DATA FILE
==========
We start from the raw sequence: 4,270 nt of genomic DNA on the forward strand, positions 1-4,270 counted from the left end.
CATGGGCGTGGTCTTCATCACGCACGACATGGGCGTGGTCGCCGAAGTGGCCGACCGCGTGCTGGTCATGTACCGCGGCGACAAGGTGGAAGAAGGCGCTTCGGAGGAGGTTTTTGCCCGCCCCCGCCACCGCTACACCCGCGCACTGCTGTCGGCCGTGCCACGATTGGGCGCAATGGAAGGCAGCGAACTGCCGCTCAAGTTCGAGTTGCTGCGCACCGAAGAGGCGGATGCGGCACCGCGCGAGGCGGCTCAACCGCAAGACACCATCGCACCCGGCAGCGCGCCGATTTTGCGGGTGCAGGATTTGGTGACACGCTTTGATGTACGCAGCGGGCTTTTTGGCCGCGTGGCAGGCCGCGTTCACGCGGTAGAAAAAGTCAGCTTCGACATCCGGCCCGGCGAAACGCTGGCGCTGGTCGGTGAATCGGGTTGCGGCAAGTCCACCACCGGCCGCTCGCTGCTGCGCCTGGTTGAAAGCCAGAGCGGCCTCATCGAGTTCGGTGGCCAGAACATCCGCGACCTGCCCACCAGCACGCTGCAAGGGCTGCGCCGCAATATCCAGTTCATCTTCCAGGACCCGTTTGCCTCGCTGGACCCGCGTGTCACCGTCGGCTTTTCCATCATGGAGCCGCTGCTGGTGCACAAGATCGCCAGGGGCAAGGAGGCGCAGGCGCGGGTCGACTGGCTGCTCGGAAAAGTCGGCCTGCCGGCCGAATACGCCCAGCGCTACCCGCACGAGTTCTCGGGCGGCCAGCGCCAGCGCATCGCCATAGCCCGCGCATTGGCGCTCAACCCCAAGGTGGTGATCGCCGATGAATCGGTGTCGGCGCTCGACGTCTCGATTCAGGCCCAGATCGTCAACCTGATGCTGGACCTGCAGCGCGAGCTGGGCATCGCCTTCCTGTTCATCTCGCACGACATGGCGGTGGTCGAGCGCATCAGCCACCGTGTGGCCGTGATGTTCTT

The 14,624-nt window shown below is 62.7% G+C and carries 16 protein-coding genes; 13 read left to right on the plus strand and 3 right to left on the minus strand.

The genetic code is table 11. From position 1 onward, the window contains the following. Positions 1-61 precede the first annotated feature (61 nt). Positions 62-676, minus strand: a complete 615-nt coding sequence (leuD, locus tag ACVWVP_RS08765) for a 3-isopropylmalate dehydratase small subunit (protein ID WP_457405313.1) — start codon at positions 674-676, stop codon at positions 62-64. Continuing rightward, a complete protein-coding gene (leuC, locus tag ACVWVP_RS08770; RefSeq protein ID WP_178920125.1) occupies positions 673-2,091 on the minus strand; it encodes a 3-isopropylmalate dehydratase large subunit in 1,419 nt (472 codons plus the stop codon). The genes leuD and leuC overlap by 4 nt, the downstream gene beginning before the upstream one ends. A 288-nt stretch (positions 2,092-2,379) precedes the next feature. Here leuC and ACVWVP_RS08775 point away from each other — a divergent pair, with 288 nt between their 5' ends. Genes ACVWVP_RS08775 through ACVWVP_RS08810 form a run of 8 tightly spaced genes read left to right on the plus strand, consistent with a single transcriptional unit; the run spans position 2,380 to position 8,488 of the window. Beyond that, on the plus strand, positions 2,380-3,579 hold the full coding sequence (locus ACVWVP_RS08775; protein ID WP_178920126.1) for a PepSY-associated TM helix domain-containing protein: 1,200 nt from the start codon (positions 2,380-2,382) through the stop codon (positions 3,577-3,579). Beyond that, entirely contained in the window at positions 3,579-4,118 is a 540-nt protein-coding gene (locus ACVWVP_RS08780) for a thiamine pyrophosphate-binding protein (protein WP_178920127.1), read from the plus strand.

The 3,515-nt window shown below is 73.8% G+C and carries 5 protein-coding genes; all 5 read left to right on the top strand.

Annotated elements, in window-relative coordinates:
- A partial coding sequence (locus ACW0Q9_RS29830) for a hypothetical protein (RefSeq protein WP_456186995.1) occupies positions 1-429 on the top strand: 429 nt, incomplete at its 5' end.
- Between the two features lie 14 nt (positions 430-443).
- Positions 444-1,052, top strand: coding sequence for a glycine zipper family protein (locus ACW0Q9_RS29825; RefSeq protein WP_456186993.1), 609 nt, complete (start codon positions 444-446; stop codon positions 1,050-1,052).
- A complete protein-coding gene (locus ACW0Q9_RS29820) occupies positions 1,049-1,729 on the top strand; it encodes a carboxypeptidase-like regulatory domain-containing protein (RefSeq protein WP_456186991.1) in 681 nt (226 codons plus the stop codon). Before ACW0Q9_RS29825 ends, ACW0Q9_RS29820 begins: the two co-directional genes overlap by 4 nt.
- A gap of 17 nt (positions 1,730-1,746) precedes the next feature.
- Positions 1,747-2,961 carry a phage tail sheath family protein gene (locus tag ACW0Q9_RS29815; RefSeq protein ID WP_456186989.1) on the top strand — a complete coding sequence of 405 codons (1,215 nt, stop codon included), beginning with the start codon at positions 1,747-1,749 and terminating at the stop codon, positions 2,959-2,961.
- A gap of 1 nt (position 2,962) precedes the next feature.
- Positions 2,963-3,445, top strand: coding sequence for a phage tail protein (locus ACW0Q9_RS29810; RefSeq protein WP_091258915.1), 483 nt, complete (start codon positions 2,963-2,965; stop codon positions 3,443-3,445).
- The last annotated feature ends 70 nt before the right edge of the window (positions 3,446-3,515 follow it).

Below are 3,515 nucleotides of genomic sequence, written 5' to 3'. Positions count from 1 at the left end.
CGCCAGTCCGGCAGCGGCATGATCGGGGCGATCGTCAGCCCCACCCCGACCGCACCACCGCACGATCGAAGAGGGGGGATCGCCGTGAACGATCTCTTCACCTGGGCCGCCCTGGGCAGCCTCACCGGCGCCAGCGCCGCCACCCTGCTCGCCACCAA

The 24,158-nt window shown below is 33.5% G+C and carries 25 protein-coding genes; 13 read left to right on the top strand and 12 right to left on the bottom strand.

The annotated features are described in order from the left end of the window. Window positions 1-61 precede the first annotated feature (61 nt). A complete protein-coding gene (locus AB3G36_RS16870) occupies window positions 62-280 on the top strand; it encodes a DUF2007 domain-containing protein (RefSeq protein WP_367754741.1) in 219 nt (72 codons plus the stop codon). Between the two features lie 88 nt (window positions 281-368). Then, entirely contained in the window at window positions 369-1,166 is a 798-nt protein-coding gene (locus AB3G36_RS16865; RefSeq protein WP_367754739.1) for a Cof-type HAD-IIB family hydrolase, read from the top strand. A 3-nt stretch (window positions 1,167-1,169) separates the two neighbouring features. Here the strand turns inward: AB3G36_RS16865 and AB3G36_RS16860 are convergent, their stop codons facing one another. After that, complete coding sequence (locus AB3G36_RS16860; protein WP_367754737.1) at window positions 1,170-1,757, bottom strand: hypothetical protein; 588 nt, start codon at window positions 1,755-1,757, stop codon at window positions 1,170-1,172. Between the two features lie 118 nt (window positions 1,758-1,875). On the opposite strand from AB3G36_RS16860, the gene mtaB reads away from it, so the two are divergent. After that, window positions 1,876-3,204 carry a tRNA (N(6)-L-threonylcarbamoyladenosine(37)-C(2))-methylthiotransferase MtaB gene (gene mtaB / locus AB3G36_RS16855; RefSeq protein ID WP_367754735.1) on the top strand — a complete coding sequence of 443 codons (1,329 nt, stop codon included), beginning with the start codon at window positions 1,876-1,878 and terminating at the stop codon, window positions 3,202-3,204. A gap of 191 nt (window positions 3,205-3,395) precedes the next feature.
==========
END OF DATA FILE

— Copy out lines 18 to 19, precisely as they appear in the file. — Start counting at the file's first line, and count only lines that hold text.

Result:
The 24,158-nt window shown below is 33.5% G+C and carries 25 protein-coding genes; 13 read left to right on the top strand and 12 right to left on the bottom strand.

The annotated features are described in order from the left end of the window. Window positions 1-61 precede the first annotated feature (61 nt). A complete protein-coding gene (locus AB3G36_RS16870) occupies window positions 62-280 on the top strand; it encodes a DUF2007 domain-containing protein (RefSeq protein WP_367754741.1) in 219 nt (72 codons plus the stop codon). Between the two features lie 88 nt (window positions 281-368). Then, entirely contained in the window at window positions 369-1,166 is a 798-nt protein-coding gene (locus AB3G36_RS16865; RefSeq protein WP_367754739.1) for a Cof-type HAD-IIB family hydrolase, read from the top strand. A 3-nt stretch (window positions 1,167-1,169) separates the two neighbouring features. Here the strand turns inward: AB3G36_RS16865 and AB3G36_RS16860 are convergent, their stop codons facing one another. After that, complete coding sequence (locus AB3G36_RS16860; protein WP_367754737.1) at window positions 1,170-1,757, bottom strand: hypothetical protein; 588 nt, start codon at window positions 1,755-1,757, stop codon at window positions 1,170-1,172. Between the two features lie 118 nt (window positions 1,758-1,875). On the opposite strand from AB3G36_RS16860, the gene mtaB reads away from it, so the two are divergent. After that, window positions 1,876-3,204 carry a tRNA (N(6)-L-threonylcarbamoyladenosine(37)-C(2))-methylthiotransferase MtaB gene (gene mtaB / locus AB3G36_RS16855; RefSeq protein ID WP_367754735.1) on the top strand — a complete coding sequence of 443 codons (1,329 nt, stop codon included), beginning with the start codon at window positions 1,876-1,878 and terminating at the stop codon, window positions 3,202-3,204. A gap of 191 nt (window positions 3,205-3,395) precedes the next feature.